San Antonians love their movies and it shows with the growing count of film festivals, contests, slams, series and special screenings that continually pop up all across the city during any given month.
From Texas Public Radio's summer film programming to competitions like the San Antonio 48-Hour Film Project to the countless outdoor big-screen showings at places like Mission Marquee Plaza, Travis Park and Main Plaza (not to mention new players in the game like the inaugural Alamo City Film Festival later this year), one might think San Antonio has quite an appetite for cinema.
"It's exciting," Adam Rocha, San Antonio Film Festival director, told the San Antonio Current last month in anticipation of the 21st annual San Antonio Film Festival, which runs through August 2. "Everyone needs a diversion from everyday life. In our industry, it comes in the form of filmmaking and festival-building."
While Rocha admits technology has afforded cinephiles more choices than ever when it comes to deciding how to consume movies, he said film festivals and other public gatherings of the like are still viable because of the highly enjoyable experience of watching a film alongside an energetic audience. It's one of the reasons Rocha still does what he does. He welcomes others to do the same.
"Competition is good because it toughens up my game," Rocha said. "I hope people go to all [the local film events] so they can know who has the best one.
Find out what kind of lineup Rocha and his team have assembled this year as the SAFF takes place at the Tobin Center for the Performing Arts for the first time. Below is a preview of some of the indie films screening over the next five days. For a full schedule, visit safilm.com.
Originally from San Antonio, documentarian Heather Angel Chandler embedded herself in Uganda in October of 2013 after she learned about a fatal neurological disease known as Nodding Syndrome that affects children between the ages of five and 15 in East Africa. Chandler, 38, a former TV news reporter for KABB, was immediately interested in capturing the real story of this mysterious disease and reporting on a treatment facility, Hope for Humans, battling it on the frontlines. "I really want moviegoers to understand how amazing, strong and positive these children are," Chandler told the Current. "Despite all the unbelievable challenges they are going through, they still somehow have the will to go on." 3 p.m. Wednesday, July 29
Writer/director Matt Sample, 32, introduces audiences to a pair of unlikely fellow adventurers, a young runaway tracking space aliens and an eccentric former pro-wrestler in search of a lost treasure in the desert. "I've always been interested in how people use fantasy to escape from the problems they encounter in everyday life," Sample told the Current. "I would like to take the audience on a similar journey." 5 p.m. Thursday, July 30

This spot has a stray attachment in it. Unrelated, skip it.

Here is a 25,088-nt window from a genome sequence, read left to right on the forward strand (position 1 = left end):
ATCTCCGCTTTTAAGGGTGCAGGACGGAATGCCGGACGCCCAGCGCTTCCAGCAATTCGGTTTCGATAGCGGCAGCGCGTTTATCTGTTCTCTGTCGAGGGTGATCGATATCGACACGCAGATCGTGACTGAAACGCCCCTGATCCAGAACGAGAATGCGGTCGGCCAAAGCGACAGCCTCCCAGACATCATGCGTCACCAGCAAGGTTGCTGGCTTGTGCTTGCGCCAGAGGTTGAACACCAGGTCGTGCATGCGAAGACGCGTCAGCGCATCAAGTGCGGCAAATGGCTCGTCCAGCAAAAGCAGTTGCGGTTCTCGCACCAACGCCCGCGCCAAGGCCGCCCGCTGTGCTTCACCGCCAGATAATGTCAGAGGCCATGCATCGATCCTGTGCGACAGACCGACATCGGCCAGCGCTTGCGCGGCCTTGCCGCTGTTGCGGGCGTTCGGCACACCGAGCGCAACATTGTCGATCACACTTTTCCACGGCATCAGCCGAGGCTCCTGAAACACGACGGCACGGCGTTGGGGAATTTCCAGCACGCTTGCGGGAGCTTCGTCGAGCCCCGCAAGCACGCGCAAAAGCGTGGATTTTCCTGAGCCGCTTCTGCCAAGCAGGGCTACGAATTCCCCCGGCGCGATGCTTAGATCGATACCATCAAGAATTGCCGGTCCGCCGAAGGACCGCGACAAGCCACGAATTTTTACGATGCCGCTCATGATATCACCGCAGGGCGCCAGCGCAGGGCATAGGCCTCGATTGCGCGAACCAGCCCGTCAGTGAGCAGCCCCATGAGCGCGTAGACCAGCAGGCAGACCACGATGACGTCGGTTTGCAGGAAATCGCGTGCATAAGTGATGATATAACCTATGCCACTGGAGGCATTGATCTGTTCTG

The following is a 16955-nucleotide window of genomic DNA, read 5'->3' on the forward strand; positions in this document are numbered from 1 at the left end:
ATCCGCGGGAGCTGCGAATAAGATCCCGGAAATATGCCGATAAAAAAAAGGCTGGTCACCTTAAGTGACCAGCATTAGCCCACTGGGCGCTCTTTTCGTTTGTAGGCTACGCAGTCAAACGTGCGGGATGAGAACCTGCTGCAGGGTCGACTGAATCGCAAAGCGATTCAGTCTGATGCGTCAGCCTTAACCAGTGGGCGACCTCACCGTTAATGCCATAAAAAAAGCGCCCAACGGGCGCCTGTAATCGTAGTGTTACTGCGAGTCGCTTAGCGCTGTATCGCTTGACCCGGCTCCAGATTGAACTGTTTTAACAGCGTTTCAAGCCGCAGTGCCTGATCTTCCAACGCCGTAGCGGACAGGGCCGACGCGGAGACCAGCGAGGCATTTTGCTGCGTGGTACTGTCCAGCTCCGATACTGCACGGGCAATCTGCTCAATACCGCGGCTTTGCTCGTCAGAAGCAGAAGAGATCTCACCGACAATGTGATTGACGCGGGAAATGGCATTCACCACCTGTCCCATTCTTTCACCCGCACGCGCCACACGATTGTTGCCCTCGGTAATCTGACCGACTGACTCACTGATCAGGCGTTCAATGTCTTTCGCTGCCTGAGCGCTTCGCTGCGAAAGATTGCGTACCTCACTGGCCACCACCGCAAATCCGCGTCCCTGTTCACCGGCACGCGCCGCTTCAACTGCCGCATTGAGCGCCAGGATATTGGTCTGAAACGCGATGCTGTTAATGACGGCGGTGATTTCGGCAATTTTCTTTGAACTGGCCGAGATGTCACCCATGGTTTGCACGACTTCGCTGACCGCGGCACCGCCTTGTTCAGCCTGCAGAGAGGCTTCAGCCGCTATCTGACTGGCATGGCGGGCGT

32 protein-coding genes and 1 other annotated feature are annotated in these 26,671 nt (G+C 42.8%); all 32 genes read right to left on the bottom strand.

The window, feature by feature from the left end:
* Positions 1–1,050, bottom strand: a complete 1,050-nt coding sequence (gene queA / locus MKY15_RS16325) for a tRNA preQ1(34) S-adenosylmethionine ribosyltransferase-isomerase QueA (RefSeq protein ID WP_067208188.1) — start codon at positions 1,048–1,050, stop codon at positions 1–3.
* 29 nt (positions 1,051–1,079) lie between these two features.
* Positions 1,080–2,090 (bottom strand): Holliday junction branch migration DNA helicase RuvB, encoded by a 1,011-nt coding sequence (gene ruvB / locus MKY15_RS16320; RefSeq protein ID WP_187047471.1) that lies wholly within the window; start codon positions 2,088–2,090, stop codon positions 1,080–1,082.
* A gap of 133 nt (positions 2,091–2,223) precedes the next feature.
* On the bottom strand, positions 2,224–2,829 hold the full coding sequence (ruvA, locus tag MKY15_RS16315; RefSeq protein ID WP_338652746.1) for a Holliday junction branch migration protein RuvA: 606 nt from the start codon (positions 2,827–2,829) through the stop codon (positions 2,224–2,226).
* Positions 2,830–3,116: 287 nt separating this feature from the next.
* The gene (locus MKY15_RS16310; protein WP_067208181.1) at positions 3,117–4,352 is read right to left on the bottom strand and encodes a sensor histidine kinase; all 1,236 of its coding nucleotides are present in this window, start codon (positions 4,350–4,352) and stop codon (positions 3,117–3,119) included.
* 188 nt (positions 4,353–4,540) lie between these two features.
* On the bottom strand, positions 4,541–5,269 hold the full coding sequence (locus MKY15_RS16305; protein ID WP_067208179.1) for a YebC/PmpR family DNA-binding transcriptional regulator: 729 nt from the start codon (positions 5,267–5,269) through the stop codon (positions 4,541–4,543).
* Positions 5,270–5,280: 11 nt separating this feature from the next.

Currently studying screenwriting at Columbia University, New York-based director/writer James Repici's crime thriller tells the story of a Tampa teenager who hatches a plan to pay off his father's gambling debts. Repici, 35, wrote the film while working as an auditor five years ago. "I remember desperately wanting out of my finance job, which to some degree parallels [the main character's] desire to get out of his hopeless situation," Repici said. Click here to watch the trailer. 7 p.m. Friday, July 31
Winning awards for Best Director and Best Actress at the Boston International Film Festival in April, this madcap comedy adventure follows two young women, one the daughter of an agoraphobic and the other the daughter of a pastor, as they set off on a journey to a church youth group jamboree. "Material like this is rare," said first-time feature film director Stev Elam, 42. "I hope audiences find it both funny and touching." 5 p.m. Saturday, August 1
Also on the SAFF slate this year are a number of short films by local filmmakers. These include The Uncanny Valley (dir. Mike Fisher), a love story between a robot and a woman from outer space; La Aventura de Hector el Huevo (dir. Claire Norris), an animated film about a hero cascarón; Invisible People (dir. Demar Gunter), a documentary on Joan Cheever and The Chow Train, her nonprofit mobile meal service for the homeless; and A Band of Thieves (dir. Fidel Ruiz-Healy), a "suburban Western" that follows a teenage girl causing havoc in town after her allowance is taken away.
Through August 2, Various screening times, $10-$15 single ticket, $99-$125 festival badge, Tobin Center for the Performing Arts, 100 Auditorium Circle, (210) 223-8624, safilm.com
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